When a person feels overwhelmed with intense and debilitating fear and anxiety, they are having a panic attack. This attack occurs without warning and seemingly without reason. It is a manifestation of a condition known as panic disorder, which is a type of anxiety disorder. There are many potential causes of a panic attack, so it’s important to be aware of potentially risky situations.
In the United States, there are approximately six million adults who experience panic disorder annually. Of these, more than half are likely to be female. Panic attacks can be so severe that a person can fear that they are having a heart attack or may think that death is imminent. In some cases, panic attacks can be so severe that they negatively impact all areas of one’s life and ability to function.
Causes of a Panic Attack
The exact causes of a panic attack is still unknown. There are, however, many medical professionals and researchers hold the same theories. Some researchers believe that it is the body’s fight-or-flight response that is falsely triggers and causes the attack. Other factors that play a part in panic attacks, even if they do not directly cause them, are a person’s genetic makeup, changes or malfunctions in the brain, susceptibility to stress, and a significantly stressful occurrence or event.
Progression of the Attack
When a person experiences a panic attack, the sudden onslaught of fear escalates until it reaches a high point or peak. The symptoms felt during a panic attack can be as severe as they are frightening and may include heart palpitations, an intense feeling of doom, pain in the chest, a sense of being smothered, and more. These attacks can progress and lead to serious problems for the individual who suffers from them.
Often, this progression or escalation is a result of one’s fear of having more attacks. This fear becomes so overwhelming that it begins to affect a person’s life when they are not having an attack. A person may begin to abuse drugs or alcohol as a means of coping with them. Attempts to avoid panic attacks may also trigger phobias. When a person avoids situations that they fear will cause a panic attack, it is situational avoidance. Because they are actively avoiding the situation out of fear, this can cause a phobia toward the situation itself.
In some cases, a person who has suffered one or more panic attacks may become increasingly reclusive out of fear of encountering a trigger. If the causes of a panic attack aren’t recognized and managed, the progression of panic attacks can also lead a person to lose their job. This is often the symptom of agoraphobia, which is a fear of being in public places and locations where help or escape would be difficult to impossible to find in the event of a panic attack. If the fear of having an anxiety attack develops disproportionally or if a person suffers from frequent attacks, there may also be an increased risk of suicide or suicide attempts.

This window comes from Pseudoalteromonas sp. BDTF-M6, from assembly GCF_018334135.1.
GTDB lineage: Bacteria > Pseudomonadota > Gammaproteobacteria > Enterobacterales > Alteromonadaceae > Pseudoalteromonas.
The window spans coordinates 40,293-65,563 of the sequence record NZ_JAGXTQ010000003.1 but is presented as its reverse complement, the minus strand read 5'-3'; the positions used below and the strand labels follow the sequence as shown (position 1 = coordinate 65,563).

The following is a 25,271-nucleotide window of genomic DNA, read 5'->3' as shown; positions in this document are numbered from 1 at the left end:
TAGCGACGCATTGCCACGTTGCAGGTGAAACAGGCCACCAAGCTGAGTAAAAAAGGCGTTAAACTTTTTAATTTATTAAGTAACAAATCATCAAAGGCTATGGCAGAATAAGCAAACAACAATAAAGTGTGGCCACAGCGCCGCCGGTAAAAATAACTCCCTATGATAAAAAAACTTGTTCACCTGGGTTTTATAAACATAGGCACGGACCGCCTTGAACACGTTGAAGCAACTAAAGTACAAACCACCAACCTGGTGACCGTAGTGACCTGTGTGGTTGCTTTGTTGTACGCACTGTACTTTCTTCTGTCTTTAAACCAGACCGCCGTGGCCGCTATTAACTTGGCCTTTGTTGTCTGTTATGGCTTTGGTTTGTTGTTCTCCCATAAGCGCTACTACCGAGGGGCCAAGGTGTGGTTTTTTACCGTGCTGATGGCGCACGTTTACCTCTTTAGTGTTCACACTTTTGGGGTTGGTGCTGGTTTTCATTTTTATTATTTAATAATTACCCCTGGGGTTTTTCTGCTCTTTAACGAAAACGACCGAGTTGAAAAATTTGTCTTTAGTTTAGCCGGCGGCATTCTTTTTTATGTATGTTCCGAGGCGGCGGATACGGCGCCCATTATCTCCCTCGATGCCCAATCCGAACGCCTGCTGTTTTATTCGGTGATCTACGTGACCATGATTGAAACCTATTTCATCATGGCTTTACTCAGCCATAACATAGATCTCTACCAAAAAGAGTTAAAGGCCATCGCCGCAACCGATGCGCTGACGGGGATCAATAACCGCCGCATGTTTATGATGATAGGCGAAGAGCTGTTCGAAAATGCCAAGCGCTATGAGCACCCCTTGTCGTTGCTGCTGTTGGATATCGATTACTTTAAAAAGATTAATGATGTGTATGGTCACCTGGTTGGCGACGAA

Treatments for Panic Attacks
People who seek help for panic attacks may receive several types of treatment. The type of treatment prescribed is based on the individual and what their physician believes will be the most effective based on the individual’s symptoms. When therapy sessions are recommended, they often consist of cognitive behavioral therapy and psychotherapy. With psychotherapy, the therapist and patient talk about the panic attacks in efforts to understand and develop ways to best cope with them.
Cognitive behavioral therapy challenges the way that a person feels about what is causing the panic attacks and helps them realize that the symptoms of the attack are not dangerous. This is one of the more popular treatment methods and is highly effective. Other potentially helpful treatments of a panic attack include biofeedback, which teaches people how to recognize when they are about to experience a panic attack. Once people are able to recognize the symptoms, they can use relaxation techniques to overcome the response and attack.
Relaxation techniques are, in fact, considered a treatment themselves. Controlled breathing, progressive muscle relaxation, and visualization are some of the relaxation techniques people use for treatment. Another, less conventional method of treating panic attacks is hypnosis. Many use this treatment in conjunction with cognitive behavioral therapy. In terms of medication, doctors may prescribe anti-anxiety drugs with directions to take them at the onset of an attack. A medical professional must take care when prescribing these types of medications, as they can be habit-forming if used too frequently and not in accordance with the prescribed directions.
Morningside Recovery offers mental health treatment programs, such as anxiety treatment and PTSD treatment, to help those who suffer from chronic panic attacks. To learn more about our programs and the causes of a panic attack, call us today at 855-631-2135.